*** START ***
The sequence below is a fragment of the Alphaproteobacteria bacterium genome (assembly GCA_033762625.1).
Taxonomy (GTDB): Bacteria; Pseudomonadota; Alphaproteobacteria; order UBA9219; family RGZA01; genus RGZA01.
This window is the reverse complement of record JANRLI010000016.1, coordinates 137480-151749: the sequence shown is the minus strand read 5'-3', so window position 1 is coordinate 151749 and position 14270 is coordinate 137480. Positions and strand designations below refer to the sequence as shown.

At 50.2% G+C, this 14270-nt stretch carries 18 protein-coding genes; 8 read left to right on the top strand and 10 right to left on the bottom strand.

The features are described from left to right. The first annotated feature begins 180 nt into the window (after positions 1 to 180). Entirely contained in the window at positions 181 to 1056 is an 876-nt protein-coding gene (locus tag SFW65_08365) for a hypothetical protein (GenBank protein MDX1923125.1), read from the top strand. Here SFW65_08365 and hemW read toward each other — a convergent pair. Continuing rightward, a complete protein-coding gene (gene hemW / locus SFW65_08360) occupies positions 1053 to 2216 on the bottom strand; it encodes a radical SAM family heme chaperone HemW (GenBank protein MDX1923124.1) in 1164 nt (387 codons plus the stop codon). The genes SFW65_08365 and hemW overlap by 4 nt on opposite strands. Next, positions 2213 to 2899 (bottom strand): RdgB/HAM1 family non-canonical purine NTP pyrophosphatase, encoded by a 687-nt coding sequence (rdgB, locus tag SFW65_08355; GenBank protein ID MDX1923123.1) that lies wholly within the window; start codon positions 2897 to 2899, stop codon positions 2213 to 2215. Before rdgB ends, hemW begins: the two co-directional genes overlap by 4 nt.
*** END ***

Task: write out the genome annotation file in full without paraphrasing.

The sequence below is a fragment of the Alphaproteobacteria bacterium genome (assembly GCA_033762625.1).
Taxonomy (GTDB): Bacteria; Pseudomonadota; Alphaproteobacteria; order UBA9219; family RGZA01; genus RGZA01.
This window is the reverse complement of record JANRLI010000016.1, coordinates 137480-151749: the sequence shown is the minus strand read 5'-3', so window position 1 is coordinate 151749 and position 14270 is coordinate 137480. Positions and strand designations below refer to the sequence as shown.

At 50.2% G+C, this 14270-nt stretch carries 18 protein-coding genes; 8 read left to right on the top strand and 10 right to left on the bottom strand.

The features are described from left to right. The first annotated feature begins 180 nt into the window (after positions 1 to 180). Entirely contained in the window at positions 181 to 1056 is an 876-nt protein-coding gene (locus tag SFW65_08365) for a hypothetical protein (GenBank protein MDX1923125.1), read from the top strand. Here SFW65_08365 and hemW read toward each other — a convergent pair. Continuing rightward, a complete protein-coding gene (gene hemW / locus SFW65_08360) occupies positions 1053 to 2216 on the bottom strand; it encodes a radical SAM family heme chaperone HemW (GenBank protein MDX1923124.1) in 1164 nt (387 codons plus the stop codon). The genes SFW65_08365 and hemW overlap by 4 nt on opposite strands. Next, positions 2213 to 2899 (bottom strand): RdgB/HAM1 family non-canonical purine NTP pyrophosphatase, encoded by a 687-nt coding sequence (rdgB, locus tag SFW65_08355; GenBank protein ID MDX1923123.1) that lies wholly within the window; start codon positions 2897 to 2899, stop codon positions 2213 to 2215. Before rdgB ends, hemW begins: the two co-directional genes overlap by 4 nt.